Defendant Rokes told many different stories about the lights and the crash to eight different people.
(1) 10-4/5-96 11:05 p.m. Officer Michael at scene, Rokes stated "I didn't see flashing red light because I was consoling my wife";
(2) 10/5/96 1:00 am to Officers Wilson and Venenga "I thought I had a green light";
(3) 10/5/96 8-9:00 am told Scott Braun, "I thought I had a green light."
(4) 10/5/96 at between 10:00 am and 11:00 am to Tracey Braun thought he had a "blinking or flashing light".
(5) 10/5/96 7:54 p.m. CFPD in a signed police report his statement was "saw east west traffic light was green, thought I had sufficient time to proceed, said I was going 40-45 mph,
(6) Told hospital nurse, Martha Lamb he was going 50 mph.
(7) 5/21/1997 "didn't see the light because I was turned and didn't see the road" (criminal trial);
(8) 5/21/97 "didn't know--didn't see the light" (criminal trial)
(9) 11/10/98 deposition "saw the red light go off and did not see the green light. Didn't see a green light. Was driving near the speed limit." There is a difference between 40 and 45 and 50. However, all are at or near the speed limit, especially in crash reconstruction.
(10) 4/20/99 "green light a typo on Officer Wilson's CF police department report. It should have been a 'red' light." My favorite is the typo.
Note: The defendant was driving a sports utility vehicle in which the driver sits up about 10-12 inches higher than a car--he had the best view and it was unobstructed.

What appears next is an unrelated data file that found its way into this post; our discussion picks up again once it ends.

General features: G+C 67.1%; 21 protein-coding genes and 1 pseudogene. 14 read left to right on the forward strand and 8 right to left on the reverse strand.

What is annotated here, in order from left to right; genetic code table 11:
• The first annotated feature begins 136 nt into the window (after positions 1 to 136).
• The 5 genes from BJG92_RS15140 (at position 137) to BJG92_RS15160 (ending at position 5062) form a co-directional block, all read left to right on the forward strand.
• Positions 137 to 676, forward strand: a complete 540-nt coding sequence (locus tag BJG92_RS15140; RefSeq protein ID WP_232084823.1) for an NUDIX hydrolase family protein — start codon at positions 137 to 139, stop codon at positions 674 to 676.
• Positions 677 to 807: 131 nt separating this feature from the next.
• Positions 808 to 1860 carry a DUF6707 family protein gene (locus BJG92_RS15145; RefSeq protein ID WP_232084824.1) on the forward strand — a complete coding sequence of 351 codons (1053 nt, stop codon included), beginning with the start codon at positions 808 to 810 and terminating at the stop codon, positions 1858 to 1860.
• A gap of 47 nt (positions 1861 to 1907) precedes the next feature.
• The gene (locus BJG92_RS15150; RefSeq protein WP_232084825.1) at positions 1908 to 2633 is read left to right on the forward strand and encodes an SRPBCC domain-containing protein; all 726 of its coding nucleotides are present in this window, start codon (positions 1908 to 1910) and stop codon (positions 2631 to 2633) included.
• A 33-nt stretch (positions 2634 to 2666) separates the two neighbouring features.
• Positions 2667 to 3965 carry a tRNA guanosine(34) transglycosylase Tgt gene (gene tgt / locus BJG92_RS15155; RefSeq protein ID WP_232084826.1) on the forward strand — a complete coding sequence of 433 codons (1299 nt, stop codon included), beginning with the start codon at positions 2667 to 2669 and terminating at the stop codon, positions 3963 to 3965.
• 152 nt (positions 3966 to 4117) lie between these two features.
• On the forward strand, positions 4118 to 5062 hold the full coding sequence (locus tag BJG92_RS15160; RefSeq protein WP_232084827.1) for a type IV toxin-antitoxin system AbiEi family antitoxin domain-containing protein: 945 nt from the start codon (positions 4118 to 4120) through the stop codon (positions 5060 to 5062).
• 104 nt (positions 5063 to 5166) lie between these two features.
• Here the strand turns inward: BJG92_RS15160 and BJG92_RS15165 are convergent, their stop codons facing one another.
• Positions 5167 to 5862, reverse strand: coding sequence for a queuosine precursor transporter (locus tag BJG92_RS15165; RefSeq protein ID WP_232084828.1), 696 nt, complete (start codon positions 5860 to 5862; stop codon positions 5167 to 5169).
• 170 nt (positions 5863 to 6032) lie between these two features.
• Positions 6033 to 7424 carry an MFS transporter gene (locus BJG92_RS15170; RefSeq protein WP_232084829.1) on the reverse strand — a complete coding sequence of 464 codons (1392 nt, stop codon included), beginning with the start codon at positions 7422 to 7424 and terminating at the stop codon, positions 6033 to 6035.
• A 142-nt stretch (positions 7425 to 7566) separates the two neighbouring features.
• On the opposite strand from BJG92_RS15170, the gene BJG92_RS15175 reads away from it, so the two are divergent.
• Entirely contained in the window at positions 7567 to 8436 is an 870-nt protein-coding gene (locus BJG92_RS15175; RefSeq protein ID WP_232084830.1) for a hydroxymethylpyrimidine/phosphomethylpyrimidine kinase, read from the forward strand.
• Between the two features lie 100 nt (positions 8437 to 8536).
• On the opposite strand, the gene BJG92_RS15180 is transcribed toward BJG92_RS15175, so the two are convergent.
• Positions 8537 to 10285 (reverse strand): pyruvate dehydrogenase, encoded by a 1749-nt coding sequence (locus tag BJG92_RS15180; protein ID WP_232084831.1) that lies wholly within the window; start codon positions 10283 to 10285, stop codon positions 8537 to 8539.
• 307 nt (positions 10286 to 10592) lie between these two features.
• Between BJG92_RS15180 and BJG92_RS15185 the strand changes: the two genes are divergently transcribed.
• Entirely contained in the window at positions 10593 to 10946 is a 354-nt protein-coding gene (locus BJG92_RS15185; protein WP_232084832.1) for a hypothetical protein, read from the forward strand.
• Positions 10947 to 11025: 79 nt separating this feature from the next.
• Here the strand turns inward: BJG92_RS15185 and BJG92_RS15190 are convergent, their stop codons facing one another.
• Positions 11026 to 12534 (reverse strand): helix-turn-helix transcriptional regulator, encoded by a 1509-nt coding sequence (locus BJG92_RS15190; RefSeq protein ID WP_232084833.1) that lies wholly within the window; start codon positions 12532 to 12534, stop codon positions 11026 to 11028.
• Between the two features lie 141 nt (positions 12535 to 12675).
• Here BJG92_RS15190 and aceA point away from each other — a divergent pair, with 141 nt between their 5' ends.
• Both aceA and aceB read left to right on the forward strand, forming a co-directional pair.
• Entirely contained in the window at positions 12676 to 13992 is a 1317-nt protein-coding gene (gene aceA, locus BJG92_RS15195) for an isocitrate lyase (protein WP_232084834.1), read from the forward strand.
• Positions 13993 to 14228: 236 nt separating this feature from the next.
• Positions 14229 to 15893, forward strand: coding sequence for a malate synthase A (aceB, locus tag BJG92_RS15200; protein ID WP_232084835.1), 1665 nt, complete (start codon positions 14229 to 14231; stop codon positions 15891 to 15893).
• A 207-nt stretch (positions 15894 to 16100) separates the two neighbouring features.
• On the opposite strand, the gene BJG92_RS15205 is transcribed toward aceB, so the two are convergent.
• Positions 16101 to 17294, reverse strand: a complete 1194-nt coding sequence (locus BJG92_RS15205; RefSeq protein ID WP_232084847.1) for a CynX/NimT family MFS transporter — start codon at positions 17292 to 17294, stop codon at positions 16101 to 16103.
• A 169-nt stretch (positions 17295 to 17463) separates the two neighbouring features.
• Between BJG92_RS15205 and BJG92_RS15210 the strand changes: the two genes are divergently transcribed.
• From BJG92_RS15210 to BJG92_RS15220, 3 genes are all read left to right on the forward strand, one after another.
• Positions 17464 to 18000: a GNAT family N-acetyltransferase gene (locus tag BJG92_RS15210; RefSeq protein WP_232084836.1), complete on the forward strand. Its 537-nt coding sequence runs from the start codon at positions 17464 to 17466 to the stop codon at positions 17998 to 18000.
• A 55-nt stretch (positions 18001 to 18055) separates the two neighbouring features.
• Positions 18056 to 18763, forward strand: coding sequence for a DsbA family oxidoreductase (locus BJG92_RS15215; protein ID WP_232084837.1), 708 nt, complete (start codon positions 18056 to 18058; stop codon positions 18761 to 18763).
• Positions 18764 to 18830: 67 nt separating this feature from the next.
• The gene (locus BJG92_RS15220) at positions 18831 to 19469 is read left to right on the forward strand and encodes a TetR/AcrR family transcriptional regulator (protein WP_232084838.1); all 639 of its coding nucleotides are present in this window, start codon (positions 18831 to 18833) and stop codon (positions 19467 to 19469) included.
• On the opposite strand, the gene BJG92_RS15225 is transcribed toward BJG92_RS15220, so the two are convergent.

In another case, the defendant said he went through a red light because he was putting a cassette tape in the tape deck in his vehicle. Upon further examination, there was no tape deck in his vehicle.
Take photos of the vehicles involved.
Take photos of the intersection or crash site. Use a 35 mm camera with a ground glass lens, or borrow or rent one. Consider using a panoramic camera. It uses 35 mm film which is processed so that the top and bottom of the photo are cut off and the view is elongated to give the panoramic effect. These cameras are available at camera and discount stores for $8-15.00. A digital camera, used with a computer, may not give the depth of field or detail needed for more distant photographic perspectives. A digital camera's depth of field (the ability to keep an object in focus in relation to its background) is approximately 1/20 that of a 35 mm camera with a ground glass lens. Digitals are excellent for quick photos.
In December of 1999, the local newspaper printed an article concerning the Iowa Department of Transportation's 100 most dangerous intersections. The Greenhill and Highway 58 intersection was ranked 75th with 34 crashes in five years. and a 1.64 accident rate. The State Department of Transportation studies crashes, keeping statistic. The IDOT can tell one how many crashes occur by the hour of the day, day of the week, and month of the year, as well as information on drug and alcohol use.
Obtain a copy of the driver's instruction manual for your states. Many of them are now online. Check out what it says the law is about running traffic lights, stop signs, and drunk driving.
If a videotape DVD is made of the intersection:
Watch criminal trials on formerly Court TV now Truetv.com.
Learn how things are done, then you won't be so surprised when it
comes time for the criminal defense to try their case and they start
out by making a motion for dismissal or acquittal stating lack of
evidence or some such comment. WESTLAW offers access to full
transcripts of such well known cases as those of Susan Smith, O. J.
Simpson, and the Menendez brothers trials plus others. Court TV